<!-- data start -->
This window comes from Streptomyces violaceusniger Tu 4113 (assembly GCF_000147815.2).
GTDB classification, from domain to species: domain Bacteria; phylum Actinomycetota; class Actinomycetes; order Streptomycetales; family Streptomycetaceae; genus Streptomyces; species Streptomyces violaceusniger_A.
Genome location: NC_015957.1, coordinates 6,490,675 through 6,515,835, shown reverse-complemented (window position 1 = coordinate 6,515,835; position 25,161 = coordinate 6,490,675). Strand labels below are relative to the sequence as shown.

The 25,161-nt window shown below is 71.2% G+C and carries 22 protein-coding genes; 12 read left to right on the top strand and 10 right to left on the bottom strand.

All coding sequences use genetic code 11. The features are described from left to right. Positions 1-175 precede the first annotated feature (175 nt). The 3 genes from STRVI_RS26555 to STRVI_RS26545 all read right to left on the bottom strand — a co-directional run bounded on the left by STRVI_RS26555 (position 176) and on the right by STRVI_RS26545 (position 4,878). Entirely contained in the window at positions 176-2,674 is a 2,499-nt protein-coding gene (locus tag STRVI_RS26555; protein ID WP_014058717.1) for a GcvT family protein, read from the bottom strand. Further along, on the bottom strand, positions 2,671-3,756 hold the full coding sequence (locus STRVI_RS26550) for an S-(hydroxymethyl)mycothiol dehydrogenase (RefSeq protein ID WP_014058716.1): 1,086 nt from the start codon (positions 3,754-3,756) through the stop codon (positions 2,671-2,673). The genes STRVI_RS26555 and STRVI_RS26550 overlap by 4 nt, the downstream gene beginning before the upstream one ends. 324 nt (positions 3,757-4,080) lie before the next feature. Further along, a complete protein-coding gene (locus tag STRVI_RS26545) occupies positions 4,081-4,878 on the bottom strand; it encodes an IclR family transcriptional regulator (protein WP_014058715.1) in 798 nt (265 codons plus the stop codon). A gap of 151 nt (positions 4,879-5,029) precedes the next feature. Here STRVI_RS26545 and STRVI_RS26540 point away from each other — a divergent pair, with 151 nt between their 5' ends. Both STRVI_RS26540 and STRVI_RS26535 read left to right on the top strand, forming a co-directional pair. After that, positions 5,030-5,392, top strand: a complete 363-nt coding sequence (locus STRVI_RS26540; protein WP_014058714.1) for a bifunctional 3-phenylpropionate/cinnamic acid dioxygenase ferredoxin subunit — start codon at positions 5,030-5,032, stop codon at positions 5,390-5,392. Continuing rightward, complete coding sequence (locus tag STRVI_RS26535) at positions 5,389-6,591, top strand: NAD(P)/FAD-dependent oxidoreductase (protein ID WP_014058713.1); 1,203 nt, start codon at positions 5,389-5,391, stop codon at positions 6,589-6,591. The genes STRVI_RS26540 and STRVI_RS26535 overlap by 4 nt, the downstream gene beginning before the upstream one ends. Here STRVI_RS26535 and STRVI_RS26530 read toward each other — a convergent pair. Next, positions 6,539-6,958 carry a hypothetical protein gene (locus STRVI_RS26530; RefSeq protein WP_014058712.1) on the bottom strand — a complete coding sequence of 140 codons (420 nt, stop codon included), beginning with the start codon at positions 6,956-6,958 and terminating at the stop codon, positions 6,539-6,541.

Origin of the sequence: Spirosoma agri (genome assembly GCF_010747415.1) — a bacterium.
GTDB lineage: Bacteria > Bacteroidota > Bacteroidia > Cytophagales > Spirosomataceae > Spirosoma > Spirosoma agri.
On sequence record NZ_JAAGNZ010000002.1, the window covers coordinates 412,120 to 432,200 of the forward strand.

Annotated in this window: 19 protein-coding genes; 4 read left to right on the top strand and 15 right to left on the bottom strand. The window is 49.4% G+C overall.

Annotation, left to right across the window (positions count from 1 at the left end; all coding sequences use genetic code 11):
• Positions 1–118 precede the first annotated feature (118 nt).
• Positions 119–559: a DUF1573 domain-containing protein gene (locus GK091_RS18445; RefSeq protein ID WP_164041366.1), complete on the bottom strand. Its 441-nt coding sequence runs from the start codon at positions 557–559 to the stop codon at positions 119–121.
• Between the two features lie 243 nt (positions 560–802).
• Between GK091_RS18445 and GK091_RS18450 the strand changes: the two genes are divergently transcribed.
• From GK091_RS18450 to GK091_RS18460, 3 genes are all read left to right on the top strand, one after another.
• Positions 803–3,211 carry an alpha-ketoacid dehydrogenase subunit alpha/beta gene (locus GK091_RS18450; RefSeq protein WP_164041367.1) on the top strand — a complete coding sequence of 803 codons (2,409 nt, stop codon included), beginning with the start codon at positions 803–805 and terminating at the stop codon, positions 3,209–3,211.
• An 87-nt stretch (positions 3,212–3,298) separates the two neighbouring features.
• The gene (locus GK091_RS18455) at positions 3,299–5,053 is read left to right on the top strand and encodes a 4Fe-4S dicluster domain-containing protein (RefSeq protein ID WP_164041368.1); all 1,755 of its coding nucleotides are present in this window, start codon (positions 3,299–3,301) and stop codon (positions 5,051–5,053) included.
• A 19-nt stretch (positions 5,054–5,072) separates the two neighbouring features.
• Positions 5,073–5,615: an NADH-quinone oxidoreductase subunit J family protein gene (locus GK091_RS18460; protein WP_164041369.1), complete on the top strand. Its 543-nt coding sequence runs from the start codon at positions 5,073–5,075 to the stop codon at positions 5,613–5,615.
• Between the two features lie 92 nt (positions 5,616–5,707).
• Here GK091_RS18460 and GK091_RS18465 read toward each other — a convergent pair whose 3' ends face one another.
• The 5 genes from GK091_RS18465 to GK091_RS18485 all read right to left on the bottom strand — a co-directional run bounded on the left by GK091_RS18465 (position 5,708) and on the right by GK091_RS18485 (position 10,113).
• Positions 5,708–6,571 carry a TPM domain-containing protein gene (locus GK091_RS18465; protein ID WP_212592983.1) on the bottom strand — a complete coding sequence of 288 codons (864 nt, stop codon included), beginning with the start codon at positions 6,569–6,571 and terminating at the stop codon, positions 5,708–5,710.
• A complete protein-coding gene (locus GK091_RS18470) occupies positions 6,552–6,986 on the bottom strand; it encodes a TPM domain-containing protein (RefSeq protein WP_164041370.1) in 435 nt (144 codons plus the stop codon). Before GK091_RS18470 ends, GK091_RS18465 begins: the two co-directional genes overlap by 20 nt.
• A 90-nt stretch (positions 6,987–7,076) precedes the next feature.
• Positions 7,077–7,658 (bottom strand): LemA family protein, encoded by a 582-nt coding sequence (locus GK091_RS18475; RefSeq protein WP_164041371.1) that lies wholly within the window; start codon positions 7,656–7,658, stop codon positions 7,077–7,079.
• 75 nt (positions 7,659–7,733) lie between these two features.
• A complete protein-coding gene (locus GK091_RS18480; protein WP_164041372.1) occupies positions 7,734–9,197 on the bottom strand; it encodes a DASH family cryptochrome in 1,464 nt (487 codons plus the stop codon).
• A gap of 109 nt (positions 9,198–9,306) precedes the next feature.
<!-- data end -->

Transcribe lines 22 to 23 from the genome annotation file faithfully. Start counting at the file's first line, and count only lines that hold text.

• Here GK091_RS18460 and GK091_RS18465 read toward each other — a convergent pair whose 3' ends face one another.
• The 5 genes from GK091_RS18465 to GK091_RS18485 all read right to left on the bottom strand — a co-directional run bounded on the left by GK091_RS18465 (position 5,708) and on the right by GK091_RS18485 (position 10,113).